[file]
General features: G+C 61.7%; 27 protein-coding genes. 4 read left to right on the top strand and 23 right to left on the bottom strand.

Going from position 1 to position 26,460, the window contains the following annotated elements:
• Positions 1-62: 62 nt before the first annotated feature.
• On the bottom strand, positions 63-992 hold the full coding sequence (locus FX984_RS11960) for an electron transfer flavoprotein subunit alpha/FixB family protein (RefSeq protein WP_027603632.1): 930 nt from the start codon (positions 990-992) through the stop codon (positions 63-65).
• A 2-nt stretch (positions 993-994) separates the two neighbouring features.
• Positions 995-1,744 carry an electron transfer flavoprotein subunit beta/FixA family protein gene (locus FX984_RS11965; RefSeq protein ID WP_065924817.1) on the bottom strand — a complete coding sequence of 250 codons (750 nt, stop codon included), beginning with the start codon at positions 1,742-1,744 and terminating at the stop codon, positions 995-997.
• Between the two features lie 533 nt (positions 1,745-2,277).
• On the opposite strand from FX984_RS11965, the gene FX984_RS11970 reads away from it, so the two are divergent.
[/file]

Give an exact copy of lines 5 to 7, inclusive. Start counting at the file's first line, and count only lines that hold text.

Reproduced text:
• A 2-nt stretch (positions 993-994) separates the two neighbouring features.
• Positions 995-1,744 carry an electron transfer flavoprotein subunit beta/FixA family protein gene (locus FX984_RS11965; RefSeq protein ID WP_065924817.1) on the bottom strand — a complete coding sequence of 250 codons (750 nt, stop codon included), beginning with the start codon at positions 1,742-1,744 and terminating at the stop codon, positions 995-997.
• Between the two features lie 533 nt (positions 1,745-2,277).